An interesting looking piece of flint jutted unnaturally from a hard clay bank a little off the highway near Barstow, California. Its sharp edge sliced me as I carelessly dug around it. A young UCLA professor later confirmed that I’d discovered a crude, human-fashioned cutting tool. I’m probably the first person to hold it since it fell from the hand of its maker over 10,000 years ago. I’m certainly the most recent victim of its long-idle but still-keen cutting edge.
Today was the final day of the BMW International Rally in Salt Lake City. It was a great event thanks to tireless work by its organizers. Unfortunately, it was also memorably hot, topping 100 degrees each day and lingering over 80 well into the evenings as fairground campers tried to sleep.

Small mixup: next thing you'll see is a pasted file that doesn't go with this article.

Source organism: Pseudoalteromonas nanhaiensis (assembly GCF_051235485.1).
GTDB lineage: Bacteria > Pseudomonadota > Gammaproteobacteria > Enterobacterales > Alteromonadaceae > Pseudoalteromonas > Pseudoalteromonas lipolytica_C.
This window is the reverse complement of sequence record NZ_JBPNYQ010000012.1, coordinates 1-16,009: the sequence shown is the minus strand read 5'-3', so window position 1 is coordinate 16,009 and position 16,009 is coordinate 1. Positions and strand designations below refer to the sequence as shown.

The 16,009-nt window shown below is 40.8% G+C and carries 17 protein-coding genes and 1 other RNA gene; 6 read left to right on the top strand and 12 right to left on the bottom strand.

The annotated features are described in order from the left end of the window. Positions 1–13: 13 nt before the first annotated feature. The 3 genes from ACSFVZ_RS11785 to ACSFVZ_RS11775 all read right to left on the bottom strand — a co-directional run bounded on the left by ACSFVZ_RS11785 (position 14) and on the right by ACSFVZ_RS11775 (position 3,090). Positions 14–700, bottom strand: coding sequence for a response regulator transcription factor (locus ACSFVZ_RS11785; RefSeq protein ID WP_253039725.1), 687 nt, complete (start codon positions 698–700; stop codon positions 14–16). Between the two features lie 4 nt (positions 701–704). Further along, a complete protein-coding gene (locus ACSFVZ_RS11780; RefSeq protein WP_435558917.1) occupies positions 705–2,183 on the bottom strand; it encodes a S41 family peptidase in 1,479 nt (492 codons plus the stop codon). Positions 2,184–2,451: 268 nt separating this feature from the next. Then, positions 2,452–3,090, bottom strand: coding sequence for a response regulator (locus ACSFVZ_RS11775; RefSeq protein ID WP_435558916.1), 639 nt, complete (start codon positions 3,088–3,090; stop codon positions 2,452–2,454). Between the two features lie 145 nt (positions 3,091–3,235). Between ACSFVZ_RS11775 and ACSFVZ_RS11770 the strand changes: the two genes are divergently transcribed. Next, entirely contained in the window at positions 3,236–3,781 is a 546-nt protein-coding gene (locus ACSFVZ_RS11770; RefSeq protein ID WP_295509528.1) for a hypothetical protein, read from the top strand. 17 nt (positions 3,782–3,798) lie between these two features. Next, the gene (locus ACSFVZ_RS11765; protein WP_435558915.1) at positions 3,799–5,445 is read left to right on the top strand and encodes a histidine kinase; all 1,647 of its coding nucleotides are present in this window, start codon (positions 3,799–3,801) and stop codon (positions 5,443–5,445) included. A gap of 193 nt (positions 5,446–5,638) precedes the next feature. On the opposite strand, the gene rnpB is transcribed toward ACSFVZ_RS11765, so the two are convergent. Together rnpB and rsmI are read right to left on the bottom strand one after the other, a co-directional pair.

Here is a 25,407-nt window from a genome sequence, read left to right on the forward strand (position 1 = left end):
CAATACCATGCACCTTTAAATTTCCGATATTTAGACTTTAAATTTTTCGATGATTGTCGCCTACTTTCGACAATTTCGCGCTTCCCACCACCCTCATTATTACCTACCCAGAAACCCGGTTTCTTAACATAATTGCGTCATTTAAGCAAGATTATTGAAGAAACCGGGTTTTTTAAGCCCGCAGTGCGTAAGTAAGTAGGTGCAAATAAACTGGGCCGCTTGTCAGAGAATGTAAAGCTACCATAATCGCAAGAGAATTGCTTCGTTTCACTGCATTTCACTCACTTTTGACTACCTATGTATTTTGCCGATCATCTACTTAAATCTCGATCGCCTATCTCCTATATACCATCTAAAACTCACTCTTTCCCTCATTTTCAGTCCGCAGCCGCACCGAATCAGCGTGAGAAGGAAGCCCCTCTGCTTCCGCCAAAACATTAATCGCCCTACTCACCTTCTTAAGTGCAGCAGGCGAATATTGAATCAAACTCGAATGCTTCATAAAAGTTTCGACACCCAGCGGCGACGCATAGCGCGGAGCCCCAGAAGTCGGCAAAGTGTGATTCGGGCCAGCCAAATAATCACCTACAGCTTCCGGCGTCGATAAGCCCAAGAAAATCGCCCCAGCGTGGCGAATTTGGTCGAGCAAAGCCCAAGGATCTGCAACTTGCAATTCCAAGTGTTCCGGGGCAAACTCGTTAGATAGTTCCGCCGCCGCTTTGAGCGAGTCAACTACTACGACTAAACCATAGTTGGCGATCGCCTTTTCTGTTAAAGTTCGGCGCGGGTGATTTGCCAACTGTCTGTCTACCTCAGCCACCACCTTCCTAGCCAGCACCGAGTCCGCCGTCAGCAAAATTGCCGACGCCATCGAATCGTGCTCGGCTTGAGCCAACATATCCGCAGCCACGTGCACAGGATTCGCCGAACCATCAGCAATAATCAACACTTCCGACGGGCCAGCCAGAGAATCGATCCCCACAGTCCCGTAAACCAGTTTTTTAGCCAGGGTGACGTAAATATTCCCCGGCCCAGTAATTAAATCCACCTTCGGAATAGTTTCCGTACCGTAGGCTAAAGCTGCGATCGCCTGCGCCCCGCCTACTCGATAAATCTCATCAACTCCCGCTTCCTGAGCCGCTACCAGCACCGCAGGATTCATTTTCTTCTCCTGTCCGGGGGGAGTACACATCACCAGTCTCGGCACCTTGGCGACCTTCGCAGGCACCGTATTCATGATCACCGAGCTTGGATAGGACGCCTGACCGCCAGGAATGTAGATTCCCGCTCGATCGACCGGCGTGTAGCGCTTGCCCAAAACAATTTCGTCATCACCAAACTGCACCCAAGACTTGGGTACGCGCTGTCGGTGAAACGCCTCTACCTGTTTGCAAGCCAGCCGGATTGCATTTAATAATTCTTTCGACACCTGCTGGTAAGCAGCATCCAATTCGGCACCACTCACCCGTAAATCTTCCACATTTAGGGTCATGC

Mornings were pleasant, but by afternoon, all the shady spots–the beer garden in particular–were crowded. Evaporative cooling vests sold out fast. Many resorted to cowboy air conditioning–a wet bandana around the neck. Electrically-heated vest sales were slow.
My cousin Mark has a thing for the GT750, and I may have caught the bug from him. Suzuki produced the GT750 from 1971 to 1977. The bike was innovative in several ways. Some hit. Some missed. It was the first water-cooled motorcycle from Japan. For that it got the nicknames of ‘Water Buffalo’ in the US and ‘Kettle’ in Britain. Today, almost all big-displacement bikes are water cooled. It was a two stroke. Today, almost no bikes are two stroke. It was also a triple; an early member of a small and still quirky club.